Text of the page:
PASCAL became object-oriented first with Lisa Pascal, Classcal then with Object PASCAL in 1985. That year Apple released MacApp, which was an object oriented API for the classic Mac Operating system. Apple stuck with Object PASCAL until the beginning of the end of mainline PASCAL in 1991, when it transitioned to C++ for System 7. MacApp would go on to burn a fiery death when Apple acquired NeXT. Perhaps it was due to Terminator 2 being released that year and developers figured things had gone full circle. Or maybe it was because REM caused them to Lose Their Religion. 

PASCAL wasn’t just for Apple. Universities all over the world were using PASCAL, including the University of California San Diego, which introduced UCSD Pascal, which was a branch of Pascal-P2. UCSD p-System was one of three operating systems you could run on the original IBM Personal Computer. Microsoft would then implement the Object Pascal compiler, which caught on with developers that wanted to get more than what BASIC offered. Around this time, people were actually making real money and BORLAND released Turbo Pascal, making it cheap to grab big marketshare. Object PASCAL also begat Delphi, still used to write programs by people who refuse to change today.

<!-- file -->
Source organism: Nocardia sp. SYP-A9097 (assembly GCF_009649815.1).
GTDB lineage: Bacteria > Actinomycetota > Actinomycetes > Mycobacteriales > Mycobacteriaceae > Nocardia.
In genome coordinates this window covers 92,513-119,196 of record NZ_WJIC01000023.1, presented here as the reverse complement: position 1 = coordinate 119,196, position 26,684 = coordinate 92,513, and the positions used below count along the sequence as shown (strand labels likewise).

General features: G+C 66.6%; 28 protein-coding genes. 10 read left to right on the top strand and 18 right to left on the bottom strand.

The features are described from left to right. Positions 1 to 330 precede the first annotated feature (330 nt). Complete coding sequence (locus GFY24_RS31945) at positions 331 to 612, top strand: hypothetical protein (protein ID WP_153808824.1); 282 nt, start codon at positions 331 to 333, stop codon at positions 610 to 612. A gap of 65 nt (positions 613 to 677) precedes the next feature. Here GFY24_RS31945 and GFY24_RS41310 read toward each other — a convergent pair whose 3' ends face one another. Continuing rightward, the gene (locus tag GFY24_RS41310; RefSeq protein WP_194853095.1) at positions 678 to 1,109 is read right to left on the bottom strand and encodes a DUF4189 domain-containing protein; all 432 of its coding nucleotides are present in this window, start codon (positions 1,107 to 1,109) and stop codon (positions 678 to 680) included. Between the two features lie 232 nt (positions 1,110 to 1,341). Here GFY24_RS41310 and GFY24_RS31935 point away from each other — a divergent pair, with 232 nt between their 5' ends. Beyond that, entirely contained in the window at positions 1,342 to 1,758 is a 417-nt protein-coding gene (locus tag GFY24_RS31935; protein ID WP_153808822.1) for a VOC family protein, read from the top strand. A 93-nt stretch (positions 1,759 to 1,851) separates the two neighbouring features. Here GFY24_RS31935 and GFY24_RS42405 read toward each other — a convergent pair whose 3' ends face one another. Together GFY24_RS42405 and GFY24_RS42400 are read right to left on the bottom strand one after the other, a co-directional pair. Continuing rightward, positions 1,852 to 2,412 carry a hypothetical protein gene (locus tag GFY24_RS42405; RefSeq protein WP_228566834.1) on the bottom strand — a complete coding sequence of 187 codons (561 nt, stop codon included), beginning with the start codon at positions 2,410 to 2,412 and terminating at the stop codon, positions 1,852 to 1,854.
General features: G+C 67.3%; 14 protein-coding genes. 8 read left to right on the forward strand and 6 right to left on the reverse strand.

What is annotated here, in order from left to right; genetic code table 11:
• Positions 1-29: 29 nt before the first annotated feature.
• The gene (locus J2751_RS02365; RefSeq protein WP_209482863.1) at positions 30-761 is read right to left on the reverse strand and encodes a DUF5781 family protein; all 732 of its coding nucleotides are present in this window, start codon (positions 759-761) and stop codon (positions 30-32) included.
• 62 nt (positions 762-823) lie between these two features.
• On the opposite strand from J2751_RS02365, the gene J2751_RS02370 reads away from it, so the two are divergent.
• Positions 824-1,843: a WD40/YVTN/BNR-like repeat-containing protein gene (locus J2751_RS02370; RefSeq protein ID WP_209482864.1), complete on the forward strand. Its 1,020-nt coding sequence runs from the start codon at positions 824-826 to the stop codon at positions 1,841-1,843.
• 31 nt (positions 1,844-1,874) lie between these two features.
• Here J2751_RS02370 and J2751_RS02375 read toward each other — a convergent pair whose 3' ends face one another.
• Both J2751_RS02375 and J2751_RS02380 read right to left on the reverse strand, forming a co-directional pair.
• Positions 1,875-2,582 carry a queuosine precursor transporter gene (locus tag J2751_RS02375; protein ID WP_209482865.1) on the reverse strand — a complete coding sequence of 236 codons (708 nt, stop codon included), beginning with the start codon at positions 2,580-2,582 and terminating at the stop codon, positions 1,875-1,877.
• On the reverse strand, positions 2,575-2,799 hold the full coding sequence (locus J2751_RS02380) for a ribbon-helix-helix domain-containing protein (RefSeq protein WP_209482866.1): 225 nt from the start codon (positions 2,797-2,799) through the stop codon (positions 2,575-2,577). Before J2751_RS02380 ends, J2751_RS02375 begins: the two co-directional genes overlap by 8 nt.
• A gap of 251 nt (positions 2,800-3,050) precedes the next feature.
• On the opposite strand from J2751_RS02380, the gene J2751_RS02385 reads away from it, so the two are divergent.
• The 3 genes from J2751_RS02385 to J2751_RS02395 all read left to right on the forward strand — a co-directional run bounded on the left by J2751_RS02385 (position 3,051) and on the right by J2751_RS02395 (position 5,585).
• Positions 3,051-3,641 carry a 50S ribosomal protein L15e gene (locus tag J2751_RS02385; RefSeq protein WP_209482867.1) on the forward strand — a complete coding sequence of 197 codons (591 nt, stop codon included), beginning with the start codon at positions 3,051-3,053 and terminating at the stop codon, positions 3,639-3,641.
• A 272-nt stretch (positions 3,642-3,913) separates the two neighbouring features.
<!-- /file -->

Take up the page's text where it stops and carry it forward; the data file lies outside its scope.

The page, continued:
Wirth himself was fascinating. He not only wrote The Pascal User Manual and Report but also went on to write an article called Program Development by Stepwise Refinement, about how to teach programming and something all computer science teachers and aficionados should read. His book Algorithms + Data Structures = Programs helped shape how I think of computers even today, because it turns out the more things change the more they stay the same. 

He also coined Wirth’s law, which states that software is getting slower more rapidly than hardware becomes faster. Every time I see a beachball or hourglass on my laptop I think of that. This could be initially from his work on building a compiler into the ALGOL language, which resulted in ALGOL W and watching that turn into the swamp thing that was ALGOL X and then ALGOL 68, which became so complex and difficult that writing good compilers became out of the question. Due to this ALGOL languished, making room for PASCAL in the hearts of early programmers.